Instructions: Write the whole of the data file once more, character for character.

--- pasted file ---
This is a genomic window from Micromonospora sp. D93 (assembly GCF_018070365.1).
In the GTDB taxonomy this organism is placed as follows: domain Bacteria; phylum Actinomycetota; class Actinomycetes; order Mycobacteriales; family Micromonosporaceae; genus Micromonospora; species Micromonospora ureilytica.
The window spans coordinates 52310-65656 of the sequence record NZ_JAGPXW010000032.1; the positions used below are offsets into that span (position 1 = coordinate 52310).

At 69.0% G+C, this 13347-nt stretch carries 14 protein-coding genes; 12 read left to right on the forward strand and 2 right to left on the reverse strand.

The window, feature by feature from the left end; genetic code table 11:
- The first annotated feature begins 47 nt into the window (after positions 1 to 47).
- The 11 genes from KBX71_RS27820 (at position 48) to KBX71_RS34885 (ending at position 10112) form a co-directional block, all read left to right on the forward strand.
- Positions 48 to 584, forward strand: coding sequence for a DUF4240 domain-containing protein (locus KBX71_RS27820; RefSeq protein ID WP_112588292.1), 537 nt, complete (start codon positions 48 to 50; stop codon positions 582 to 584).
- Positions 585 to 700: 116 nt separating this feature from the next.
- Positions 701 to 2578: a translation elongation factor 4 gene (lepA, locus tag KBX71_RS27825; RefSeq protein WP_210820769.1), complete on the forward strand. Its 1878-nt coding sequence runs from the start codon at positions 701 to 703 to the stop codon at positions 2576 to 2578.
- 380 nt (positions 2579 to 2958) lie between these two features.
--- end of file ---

This is a genomic window from Micromonospora sp. D93 (assembly GCF_018070365.1).
In the GTDB taxonomy this organism is placed as follows: domain Bacteria; phylum Actinomycetota; class Actinomycetes; order Mycobacteriales; family Micromonosporaceae; genus Micromonospora; species Micromonospora ureilytica.
The window spans coordinates 52310-65656 of the sequence record NZ_JAGPXW010000032.1; the positions used below are offsets into that span (position 1 = coordinate 52310).

At 69.0% G+C, this 13347-nt stretch carries 14 protein-coding genes; 12 read left to right on the forward strand and 2 right to left on the reverse strand.

The window, feature by feature from the left end; genetic code table 11:
- The first annotated feature begins 47 nt into the window (after positions 1 to 47).
- The 11 genes from KBX71_RS27820 (at position 48) to KBX71_RS34885 (ending at position 10112) form a co-directional block, all read left to right on the forward strand.
- Positions 48 to 584, forward strand: coding sequence for a DUF4240 domain-containing protein (locus KBX71_RS27820; RefSeq protein ID WP_112588292.1), 537 nt, complete (start codon positions 48 to 50; stop codon positions 582 to 584).
- Positions 585 to 700: 116 nt separating this feature from the next.
- Positions 701 to 2578: a translation elongation factor 4 gene (lepA, locus tag KBX71_RS27825; RefSeq protein WP_210820769.1), complete on the forward strand. Its 1878-nt coding sequence runs from the start codon at positions 701 to 703 to the stop codon at positions 2576 to 2578.
- 380 nt (positions 2579 to 2958) lie between these two features.